HAVING JUST tidied up two dump trailer loads of branches from the garden at Tower, I think it’s safe to say summer and the much-talked about drought is now officially over, at least in Sanquhar.

Despite the deluge which accompanied Storm Ali, fields remain remarkably dry and stock content. I don’t think I have ever seen so much grass at this time of year, certainly not grass like this with any real feed value or fields that are fit to carry stock to graze it.

So, despite some of the doom and gloom and the picture of Armageddon painted by many during the dry spell in the summer, we could stand many more summers like it I can assure you. In comparison to a year ago, when almost all our cows and calves were housed by now and the fields were like swamps, this is infinitely more enjoyable.

Interestingly, the harbingers of doom that foresaw hunger, starvation, no harvest or straw to speak of seem to have finally shut up. It seems most folk have had a reasonable harvest, with acceptable yields for the most part and lots of extra straw has been baled and can be got if you look hard enough, even without bothering the Bank of England for a loan the size of quantitative easing it would seem!

The demise of bioethanol refiners, Vivergo and Ensus, is certain to have a impact on wheat prices in the UK as well, so the price of feeding cattle and sheep does not need to be as scary as the doom-mongers predicted either. As someone who has just retired from a 'second career' (or maybe third, I can’t really remember) in the bio-fuels sector' I could never 'get' the financial proposition of bioethanol being produced from a food crop in the UK, namely wheat.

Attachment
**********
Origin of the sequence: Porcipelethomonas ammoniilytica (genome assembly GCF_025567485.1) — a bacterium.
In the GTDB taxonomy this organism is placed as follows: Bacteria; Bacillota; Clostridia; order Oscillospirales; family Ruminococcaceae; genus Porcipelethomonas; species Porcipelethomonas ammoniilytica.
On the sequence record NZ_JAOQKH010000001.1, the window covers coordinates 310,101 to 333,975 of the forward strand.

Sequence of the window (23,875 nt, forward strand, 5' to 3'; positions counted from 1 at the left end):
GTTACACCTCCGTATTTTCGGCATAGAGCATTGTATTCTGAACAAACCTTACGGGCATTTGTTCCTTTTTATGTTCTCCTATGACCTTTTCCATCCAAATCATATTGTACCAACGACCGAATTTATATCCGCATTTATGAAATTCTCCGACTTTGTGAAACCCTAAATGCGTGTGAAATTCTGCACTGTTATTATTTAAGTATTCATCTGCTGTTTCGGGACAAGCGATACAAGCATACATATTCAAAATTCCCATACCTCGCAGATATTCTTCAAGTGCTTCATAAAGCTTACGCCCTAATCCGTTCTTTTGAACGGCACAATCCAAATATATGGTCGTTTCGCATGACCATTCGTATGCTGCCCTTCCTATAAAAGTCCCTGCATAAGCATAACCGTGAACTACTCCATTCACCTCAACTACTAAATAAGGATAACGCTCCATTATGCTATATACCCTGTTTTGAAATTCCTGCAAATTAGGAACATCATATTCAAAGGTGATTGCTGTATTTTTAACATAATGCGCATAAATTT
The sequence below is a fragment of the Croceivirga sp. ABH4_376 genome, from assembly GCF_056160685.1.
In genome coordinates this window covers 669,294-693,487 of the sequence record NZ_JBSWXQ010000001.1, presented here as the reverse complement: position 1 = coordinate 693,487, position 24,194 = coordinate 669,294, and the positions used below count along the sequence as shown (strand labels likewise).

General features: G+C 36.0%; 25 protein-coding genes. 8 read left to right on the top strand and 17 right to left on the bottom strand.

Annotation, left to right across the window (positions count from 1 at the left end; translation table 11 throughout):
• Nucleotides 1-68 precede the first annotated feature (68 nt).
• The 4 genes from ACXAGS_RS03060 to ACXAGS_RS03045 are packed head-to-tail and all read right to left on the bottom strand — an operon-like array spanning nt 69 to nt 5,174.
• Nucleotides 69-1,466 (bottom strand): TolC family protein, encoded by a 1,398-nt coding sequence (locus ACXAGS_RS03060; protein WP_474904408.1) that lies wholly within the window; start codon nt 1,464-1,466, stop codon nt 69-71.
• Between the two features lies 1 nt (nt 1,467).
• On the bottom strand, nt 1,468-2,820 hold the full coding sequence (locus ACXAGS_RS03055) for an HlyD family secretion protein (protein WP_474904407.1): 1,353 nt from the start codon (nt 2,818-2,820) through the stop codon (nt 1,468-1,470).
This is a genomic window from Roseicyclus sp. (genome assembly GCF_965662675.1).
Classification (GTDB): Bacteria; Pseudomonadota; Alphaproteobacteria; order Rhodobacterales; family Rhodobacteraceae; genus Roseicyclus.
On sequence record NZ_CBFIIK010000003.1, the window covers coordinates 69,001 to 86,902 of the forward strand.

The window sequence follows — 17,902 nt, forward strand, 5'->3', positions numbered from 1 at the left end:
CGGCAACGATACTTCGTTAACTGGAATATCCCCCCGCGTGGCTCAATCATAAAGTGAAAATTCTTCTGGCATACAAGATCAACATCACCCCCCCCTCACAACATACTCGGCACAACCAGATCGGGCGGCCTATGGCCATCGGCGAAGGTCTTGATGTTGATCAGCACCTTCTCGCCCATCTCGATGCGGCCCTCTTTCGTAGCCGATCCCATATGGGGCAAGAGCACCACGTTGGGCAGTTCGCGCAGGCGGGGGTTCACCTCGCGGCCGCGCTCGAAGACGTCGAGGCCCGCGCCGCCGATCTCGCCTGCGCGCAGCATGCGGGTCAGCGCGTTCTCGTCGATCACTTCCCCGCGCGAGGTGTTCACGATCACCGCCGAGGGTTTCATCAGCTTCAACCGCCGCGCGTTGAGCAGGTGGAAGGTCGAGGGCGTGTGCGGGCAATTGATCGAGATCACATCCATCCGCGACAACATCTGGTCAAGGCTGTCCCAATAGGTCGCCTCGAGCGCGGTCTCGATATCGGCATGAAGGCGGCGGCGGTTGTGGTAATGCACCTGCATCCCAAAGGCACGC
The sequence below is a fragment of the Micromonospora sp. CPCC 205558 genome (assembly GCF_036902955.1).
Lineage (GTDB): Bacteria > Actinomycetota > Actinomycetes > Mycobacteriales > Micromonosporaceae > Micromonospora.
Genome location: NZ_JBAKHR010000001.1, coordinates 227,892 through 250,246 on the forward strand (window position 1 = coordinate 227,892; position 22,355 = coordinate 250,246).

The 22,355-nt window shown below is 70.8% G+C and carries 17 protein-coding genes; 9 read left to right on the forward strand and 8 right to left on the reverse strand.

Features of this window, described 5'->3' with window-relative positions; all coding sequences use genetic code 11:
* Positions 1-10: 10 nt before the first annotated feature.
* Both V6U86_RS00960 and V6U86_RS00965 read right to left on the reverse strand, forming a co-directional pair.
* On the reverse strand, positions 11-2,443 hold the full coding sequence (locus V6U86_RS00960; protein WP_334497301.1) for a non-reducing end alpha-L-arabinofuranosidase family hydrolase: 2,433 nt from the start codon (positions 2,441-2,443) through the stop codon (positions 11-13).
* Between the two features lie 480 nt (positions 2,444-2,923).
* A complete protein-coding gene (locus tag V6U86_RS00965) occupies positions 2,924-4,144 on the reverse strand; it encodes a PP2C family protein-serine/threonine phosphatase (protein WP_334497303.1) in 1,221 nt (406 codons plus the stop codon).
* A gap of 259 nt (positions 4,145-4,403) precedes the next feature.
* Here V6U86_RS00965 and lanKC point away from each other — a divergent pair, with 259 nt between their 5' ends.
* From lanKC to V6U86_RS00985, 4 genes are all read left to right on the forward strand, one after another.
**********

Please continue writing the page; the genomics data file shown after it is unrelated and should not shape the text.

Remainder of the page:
When the price of wheat made sense to the refiner, growers were screwed; and conversely when wheat made real margins for growers, the refiners couldn’t make it work. So it was never going to fly.

Blaming a lack of government support is a convenient excuse for a business model which was fundamentally flawed from day one. Renewable energy production should only consume waste products and I’m sorry, but that should apply to anaerobic digesters, biomass ... the lot. Growing crops in the UK to feed biogas plants is financially unsustainable just as growing wheat for bioethanol has proved to be.

Subsidising electricity or gas generation from subsidised agriculture is difficult to justify in any circumstances, but particularly now with pressure to reduce or scrap direct payments for farming and proposals for capping bigger farmers. Does this mean one of the richest families in Scotland, who are in receipt of a big percentage of support for digesters, will have their payments capped or reduced as well – of course they won’t and why should they?

Good luck to those involved, but for most I am afraid the AD revolution, just like bioethanol, is coming to an end. There are already too many plants without secure raw material supplies that built their business models on charging gate fees for their feedstocks and now have to pay for raw material and are in serious financial difficulty. Turning to farmland to grow the feedstock is simply not the answer for a long term secure business model.

Similarly, burning straw or imported wood products in large-scale biomass plants is equally precarious and difficult to justify, with double support payments in this sector too. I have seen an amazing supply chain of US wood coming in by ship to Liverpool and onwards by train to a subsidised biomass plant in the North-east of England that also burns huge quantities of straw. How can US imports subsidised by us (UK taxpayers), be a greener way to generate electricity?